One-on-one meetings with your employees are important management tasks. One-on-ones are a time to measure the employee’s performance and goals, and to give feedback on strengths and areas that need improvement. Handled well, they can also give you important information on employee perceptions of the company.
Many employees, however, become very nervous at the prospect of a one-on-one! The reasons vary. Some people are simply fearful of bosses, regardless of their performance. Others worry they will be given negative feedback. Some employees may get nervous because they don’t know you very well, or they aren’t sure what a one-on-one is.
You need to make sure employees aren’t anxious about one-on-ones. The more anxious they are, the less productive the one-on-ones are likely to be. Here are some strategies to reduce or eliminate nervousness.
Make one-on-ones standard policy
Employees can be anxious about one-on-ones if they feel it’s all about them. They may not see feedback on work as a positive thing, but fear criticism. Or they may feel uncomfortable being scrutinized.
To eliminate the sense that it’s all about them, make them standard policy for everyone, and publicize that fact. Emphasize that one-on-ones come around at regular intervals, whether it’s once a year or on the half-year.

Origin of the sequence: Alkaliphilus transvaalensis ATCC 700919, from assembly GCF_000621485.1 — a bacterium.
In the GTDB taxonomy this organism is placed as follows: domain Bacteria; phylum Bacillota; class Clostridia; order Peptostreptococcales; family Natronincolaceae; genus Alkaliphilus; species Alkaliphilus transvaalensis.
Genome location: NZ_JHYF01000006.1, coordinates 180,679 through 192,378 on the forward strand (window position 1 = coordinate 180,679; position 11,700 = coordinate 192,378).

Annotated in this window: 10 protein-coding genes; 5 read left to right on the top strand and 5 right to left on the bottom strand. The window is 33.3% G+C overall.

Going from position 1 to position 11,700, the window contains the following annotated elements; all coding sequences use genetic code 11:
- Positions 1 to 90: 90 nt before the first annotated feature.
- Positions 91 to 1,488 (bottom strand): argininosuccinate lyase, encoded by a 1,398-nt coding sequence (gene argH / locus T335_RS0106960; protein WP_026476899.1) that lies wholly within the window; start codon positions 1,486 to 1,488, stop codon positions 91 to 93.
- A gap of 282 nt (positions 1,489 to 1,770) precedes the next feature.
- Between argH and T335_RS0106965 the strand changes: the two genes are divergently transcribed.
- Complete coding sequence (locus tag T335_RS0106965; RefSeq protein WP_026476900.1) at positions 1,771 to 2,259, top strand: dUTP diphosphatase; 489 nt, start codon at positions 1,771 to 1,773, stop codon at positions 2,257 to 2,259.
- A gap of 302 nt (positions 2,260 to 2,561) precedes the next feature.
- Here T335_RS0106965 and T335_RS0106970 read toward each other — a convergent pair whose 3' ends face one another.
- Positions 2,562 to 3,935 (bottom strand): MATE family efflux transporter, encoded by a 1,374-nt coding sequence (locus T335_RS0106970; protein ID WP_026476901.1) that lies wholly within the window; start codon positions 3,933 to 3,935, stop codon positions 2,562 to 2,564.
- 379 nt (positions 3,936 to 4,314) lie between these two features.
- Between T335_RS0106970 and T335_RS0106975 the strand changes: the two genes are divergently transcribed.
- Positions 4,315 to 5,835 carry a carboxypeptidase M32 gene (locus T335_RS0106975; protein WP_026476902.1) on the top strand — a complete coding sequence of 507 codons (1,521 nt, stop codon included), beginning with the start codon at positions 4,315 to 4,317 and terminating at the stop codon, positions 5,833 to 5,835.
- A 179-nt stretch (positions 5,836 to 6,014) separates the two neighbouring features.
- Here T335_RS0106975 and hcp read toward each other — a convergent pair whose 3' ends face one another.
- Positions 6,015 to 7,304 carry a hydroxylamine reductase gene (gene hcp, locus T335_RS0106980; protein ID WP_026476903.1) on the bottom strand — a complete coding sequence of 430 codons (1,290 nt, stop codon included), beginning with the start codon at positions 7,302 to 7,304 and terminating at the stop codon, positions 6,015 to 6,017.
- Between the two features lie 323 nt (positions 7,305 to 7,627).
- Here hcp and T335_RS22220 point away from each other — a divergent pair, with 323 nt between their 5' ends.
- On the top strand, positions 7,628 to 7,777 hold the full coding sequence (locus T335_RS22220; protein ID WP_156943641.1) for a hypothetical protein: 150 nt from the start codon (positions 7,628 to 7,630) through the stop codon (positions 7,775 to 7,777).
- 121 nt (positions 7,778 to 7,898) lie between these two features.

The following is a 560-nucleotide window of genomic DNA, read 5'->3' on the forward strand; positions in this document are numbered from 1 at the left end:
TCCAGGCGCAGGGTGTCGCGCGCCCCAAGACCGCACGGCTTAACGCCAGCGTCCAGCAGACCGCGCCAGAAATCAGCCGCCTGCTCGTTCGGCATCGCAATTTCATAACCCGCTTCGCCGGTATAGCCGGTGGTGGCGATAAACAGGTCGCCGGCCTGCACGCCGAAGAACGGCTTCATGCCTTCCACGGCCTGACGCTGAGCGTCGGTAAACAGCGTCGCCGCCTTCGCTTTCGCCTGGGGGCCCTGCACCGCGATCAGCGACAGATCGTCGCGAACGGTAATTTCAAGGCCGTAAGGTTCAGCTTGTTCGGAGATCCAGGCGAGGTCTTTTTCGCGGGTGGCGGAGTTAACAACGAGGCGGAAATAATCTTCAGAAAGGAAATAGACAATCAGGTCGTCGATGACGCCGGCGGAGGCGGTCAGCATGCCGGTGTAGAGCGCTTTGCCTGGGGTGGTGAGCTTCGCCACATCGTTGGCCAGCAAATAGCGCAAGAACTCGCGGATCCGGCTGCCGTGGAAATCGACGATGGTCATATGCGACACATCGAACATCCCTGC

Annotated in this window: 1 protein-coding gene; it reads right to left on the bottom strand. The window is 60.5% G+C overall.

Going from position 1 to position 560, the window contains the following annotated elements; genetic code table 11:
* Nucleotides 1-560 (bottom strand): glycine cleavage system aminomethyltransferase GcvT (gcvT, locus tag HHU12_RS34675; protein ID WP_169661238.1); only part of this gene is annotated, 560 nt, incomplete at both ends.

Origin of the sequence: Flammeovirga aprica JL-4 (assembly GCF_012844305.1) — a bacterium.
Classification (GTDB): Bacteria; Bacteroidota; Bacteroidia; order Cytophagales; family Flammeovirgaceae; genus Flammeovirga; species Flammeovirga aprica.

Emphasize the role of one-on-one’s in positive feedback and communication
Employees may feel nervous about these meetings because some see interaction with a boss as being about criticism. Make it clear that one-on-ones aren’t like that! Emphasize their advantages to the employee.
A good one-on-one will include positive feedback as well as a discussion of any room for improvement. It will discuss goals for the employee, such as potential promotions. It leaves space for questions and open communication.
Be accessible to your employees
One-on-ones may provoke anxiety if your employees don’t see you around much or don’t talk to you in other contexts. As much as possible, be accessible to your employees on an ongoing basis.
Hold periodic team meetings, if that’s feasible. If not, strategize other ways of being accessible. Join them for happy hour or make it clear your door is open if they have issues that need to be addressed.
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